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Share Your Thoughts on the Future of the Maryland School Property

Read this helpful background information or scroll down for a link to the survey.

The School District of Clayton is interested in receiving some very high-level feedback from our community about options for next steps with the Maryland School Property. The District last used Maryland School as an elementary school in 1980. Since being closed as an elementary school, the school and its grounds have been used as:
  • Rental property to a private preschool/elementary school (Clayton Academy)
  • Temporary site for District’s early childhood education program during Prop S construction
  • Temporary home for The Wilson School after a fire
The property is divided in to seven parcels - six single-family lots along Westmoreland Ave and one, larger (approximately two-acre) parcel on which the school is located.

Map of Maryland School property
In June 2009, the School District of Clayton’s Board of Education voted to declare the property surplus and to market it for sale at the appropriate time. That recommendation followed up on work that was completed as part of the District’s 2008 District-Wide Facilities Master Plan. As part of that planning effort, a committee specifically studied and made recommendations related to the Maryland School. A number of community representatives served on the Properties and Partnerships Committee, which recommended the District take “action at an appropriate time by declaring these facilities surplus, putting the properties on the market, and using the sale revenue to address needs elsewhere in the District.”

During 2012, the Board of Education decided to put the property on the market. In October 2013, the District accepted an offer from Love Investment Co. and entered into a purchase and sale agreement to construct a multi-family housing development that required rezoning from R-2 “Single-Family Dwelling” to R-4 “Low Density Multi-Family Dwelling”. The offer from Love was selected because it provided the highest and best use for the property as well as a long-term revenue stream of additional property taxes. In February 2016, after failure to obtain the necessary rezoning, Love Investment Co. terminated the purchase and sale agreement.

Future Needs
Current long-term enrollment projections indicate that the need to accommodate a fourth elementary school or additional administrative space is unlikely. District enrollment has remained stable for quite some time, varying by ±3 percent over the last 20 years. Even though this school year saw enrollment hit its highest mark in 20 years, about one-fourth of the District’s current enrollment is from non-resident students and the District has the ability to manage the enrollment of its non-resident student population in order to maintain its class-size standards.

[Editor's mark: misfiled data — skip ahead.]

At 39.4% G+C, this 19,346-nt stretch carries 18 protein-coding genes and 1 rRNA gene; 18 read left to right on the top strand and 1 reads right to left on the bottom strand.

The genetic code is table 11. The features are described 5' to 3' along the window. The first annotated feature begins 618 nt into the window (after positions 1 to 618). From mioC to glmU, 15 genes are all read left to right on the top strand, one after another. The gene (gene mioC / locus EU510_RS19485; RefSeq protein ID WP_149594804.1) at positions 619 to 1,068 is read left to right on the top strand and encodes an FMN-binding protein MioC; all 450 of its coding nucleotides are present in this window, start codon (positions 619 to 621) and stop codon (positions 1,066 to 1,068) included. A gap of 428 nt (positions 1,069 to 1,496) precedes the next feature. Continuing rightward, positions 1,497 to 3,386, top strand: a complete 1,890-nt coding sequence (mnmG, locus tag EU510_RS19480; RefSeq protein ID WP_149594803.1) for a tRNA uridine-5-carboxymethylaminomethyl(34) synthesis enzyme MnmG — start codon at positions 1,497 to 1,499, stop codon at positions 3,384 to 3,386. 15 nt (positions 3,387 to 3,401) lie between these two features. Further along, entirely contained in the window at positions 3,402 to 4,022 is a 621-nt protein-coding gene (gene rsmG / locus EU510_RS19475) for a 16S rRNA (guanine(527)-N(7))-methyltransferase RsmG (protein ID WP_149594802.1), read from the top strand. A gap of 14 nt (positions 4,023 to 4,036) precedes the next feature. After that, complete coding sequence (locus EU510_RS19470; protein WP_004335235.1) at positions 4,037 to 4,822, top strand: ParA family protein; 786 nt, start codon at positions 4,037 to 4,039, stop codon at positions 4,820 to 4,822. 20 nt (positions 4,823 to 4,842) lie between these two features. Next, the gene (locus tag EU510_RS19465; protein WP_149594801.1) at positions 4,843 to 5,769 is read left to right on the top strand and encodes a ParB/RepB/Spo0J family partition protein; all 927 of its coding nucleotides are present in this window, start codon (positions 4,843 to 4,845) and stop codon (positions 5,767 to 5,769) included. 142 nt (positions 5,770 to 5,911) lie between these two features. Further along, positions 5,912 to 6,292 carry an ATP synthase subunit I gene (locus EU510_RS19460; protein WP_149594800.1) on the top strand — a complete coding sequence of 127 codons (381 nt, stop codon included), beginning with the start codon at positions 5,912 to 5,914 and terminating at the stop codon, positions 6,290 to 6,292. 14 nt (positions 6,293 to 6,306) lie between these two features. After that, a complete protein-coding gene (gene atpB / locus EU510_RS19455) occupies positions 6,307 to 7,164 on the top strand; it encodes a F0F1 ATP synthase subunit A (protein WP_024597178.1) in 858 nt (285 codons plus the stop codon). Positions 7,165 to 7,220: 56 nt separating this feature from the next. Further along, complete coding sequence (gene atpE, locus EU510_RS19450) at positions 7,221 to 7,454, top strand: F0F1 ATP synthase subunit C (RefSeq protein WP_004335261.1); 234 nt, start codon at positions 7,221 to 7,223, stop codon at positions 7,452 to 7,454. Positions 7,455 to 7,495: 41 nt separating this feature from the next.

Current Status of the Building
The Maryland School is in a significant state of disrepair. The building was constructed in 1931 and accommodated approximately 250–300 elementary school students at its peak. Restrooms, sinks and drinking fountains are sized and mounted for elementary school students. The boiler system and electrical wiring is outdated and in need of complete replacement. Building maintenance and capital improvements have been delayed for the past several years as the future use of the building was being considered. Significant major renovations would be necessary to bring the building up to code and make it usable for school purposes. It is estimated that it would require approximately $5 to $6 million in renovations to bring the building back in to a usable condition.
The survey will ask you to evaluate the following four options as well as provide you with an opportunity to suggest your own ideas. The options on the survey, which are based on options developed by the District's Long-Term Financial Planning Committee, include:
  • Renovate the building for potential future use by the District or an outside entity.
    • This option would require a capital expenditure by the District to renovate the building (likely funded through a voter-approved bond issue).
    • This option could provide a revenue stream if the building is leased to an outside entity.
  • Make only needed repairs to the building and retain the entire property for potential future use.
    • This option would require a capital expenditure by the District to repair the building.
  • Sell the entire property to be developed. (Current R-2 zoning allows for single-family homes.)
    • This option would provide an initial infusion of revenue from the sale of the property as well as a potential long-term revenue stream from property taxes.
  • Sell the six out-lots (for single-family homes). Retain the remaining two acres for potential future use. This would include razing the building, creating green space with the remaining two acres, which could be used for potential future use or eventually sold for single family homes.
    • This option would require a capital expenditure by the District to raze the building, which could be paid for with proceeds from the sale of the six out-lots.
    • This option would provide an initial infusion of revenue from the sale of the six out-lots as well as a potential long-term revenue stream from property taxes.

Click here to take the survey.


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